LESSONS IN BLACK HISTORY – Spencer Williams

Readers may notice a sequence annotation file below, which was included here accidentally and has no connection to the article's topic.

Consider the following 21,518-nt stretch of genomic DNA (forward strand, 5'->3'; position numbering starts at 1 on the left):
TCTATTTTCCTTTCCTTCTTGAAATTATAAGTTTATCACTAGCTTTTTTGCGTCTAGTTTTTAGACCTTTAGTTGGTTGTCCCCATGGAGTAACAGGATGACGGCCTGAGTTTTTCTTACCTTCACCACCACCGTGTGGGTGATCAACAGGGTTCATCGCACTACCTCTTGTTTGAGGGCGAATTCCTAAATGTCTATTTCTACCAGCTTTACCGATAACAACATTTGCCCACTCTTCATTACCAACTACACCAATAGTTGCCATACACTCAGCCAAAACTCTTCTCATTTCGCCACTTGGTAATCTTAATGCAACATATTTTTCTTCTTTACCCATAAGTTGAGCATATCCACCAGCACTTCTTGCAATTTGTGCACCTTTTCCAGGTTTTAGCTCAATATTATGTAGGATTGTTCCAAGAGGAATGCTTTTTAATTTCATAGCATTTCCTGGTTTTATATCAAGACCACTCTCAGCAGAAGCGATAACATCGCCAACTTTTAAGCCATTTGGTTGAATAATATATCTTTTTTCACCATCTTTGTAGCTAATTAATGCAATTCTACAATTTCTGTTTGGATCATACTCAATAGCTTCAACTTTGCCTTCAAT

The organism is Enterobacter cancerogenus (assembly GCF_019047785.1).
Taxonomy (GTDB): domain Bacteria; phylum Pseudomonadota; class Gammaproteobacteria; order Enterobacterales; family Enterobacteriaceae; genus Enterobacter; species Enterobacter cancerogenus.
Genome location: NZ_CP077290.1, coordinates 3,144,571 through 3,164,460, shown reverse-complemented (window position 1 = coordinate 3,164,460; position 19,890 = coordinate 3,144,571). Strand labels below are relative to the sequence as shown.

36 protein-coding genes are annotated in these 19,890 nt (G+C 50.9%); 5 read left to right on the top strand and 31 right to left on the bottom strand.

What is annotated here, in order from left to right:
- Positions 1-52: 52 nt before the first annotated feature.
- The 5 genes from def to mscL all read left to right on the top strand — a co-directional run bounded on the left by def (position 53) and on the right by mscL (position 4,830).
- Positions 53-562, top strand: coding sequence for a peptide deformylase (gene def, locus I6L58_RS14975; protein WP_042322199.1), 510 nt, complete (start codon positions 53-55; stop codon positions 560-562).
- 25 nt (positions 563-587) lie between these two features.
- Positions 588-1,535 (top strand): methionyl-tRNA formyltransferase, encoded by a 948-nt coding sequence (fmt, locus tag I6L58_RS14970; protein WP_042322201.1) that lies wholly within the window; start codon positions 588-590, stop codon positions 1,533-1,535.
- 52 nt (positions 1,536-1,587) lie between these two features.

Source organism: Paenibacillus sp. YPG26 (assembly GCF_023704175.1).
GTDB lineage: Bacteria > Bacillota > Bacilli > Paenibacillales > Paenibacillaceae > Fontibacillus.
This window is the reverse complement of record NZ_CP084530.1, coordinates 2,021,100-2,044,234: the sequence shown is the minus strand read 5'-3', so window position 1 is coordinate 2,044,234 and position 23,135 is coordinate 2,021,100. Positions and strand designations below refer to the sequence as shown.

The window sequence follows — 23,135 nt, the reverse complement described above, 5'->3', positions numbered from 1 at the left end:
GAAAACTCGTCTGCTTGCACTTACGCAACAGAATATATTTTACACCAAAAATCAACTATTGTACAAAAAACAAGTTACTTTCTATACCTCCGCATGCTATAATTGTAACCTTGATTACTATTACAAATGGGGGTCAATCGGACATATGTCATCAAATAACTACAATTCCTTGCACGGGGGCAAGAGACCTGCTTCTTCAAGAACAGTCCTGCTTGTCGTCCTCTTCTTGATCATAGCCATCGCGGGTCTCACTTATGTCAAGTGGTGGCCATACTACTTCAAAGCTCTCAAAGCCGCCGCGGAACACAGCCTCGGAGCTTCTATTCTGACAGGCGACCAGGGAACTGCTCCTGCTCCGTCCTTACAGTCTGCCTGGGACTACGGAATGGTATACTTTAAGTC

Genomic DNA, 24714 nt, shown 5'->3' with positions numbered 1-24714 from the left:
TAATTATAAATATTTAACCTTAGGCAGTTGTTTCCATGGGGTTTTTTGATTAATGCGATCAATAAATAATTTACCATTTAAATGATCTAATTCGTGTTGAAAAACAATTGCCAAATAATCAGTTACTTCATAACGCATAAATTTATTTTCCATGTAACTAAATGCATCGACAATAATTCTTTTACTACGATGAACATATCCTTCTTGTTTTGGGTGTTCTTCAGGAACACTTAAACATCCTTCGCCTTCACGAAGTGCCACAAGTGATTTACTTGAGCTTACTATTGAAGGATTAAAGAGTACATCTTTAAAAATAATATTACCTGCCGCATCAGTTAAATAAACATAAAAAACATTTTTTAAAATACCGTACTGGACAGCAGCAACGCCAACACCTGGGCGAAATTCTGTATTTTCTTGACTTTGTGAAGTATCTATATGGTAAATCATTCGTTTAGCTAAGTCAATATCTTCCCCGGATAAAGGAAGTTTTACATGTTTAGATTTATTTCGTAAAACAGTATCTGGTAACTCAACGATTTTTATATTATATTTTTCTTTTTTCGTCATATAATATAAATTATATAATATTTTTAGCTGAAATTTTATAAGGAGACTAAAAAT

Spencer Williams—A highly regarded actor and filmmaker, Spencer Williams will always be best remembered for being Andy on The Amos ‘n’ Andy Show that ran on television between 1951 and 1953 for a total of 78 episodes. Williams was born in 1873, and began his career in showbiz working for Oscar Hammerstein in the early 1900s. He was also mentored by legendary vaudeville performer Bert Williams, considered one of the greatest comedian of all time, and one half of the Walker and Williams comedy duo. Spencer Williams began working in film in the 1920s, with producer Al Christie hiring him to write dialog for a series of short all-black comedies. Williams cut his teeth behind the camera working for Christie in a variety of capacities, which prepared him for a career on his own making race films. Williams wrote Harlem Rides the Range (starring Herb Jeffries) and Son of Igagi. Alfred Sack, a distributor of race movies, was so impressed with Williams work as a writer, he offered him a chance to write and direct his own film. Williams’ debut film as a writer-director was 1941’s Blood of Jesus, and a huge financial success that led to eleven more films throughout the 1940s. Also an accomplished comedic actor, Williams would leave directing to star in The Amos ‘n’ Andy Show. Williams continued to act after the cancellation of the show, but would retire from showbiz altogether in 1959.

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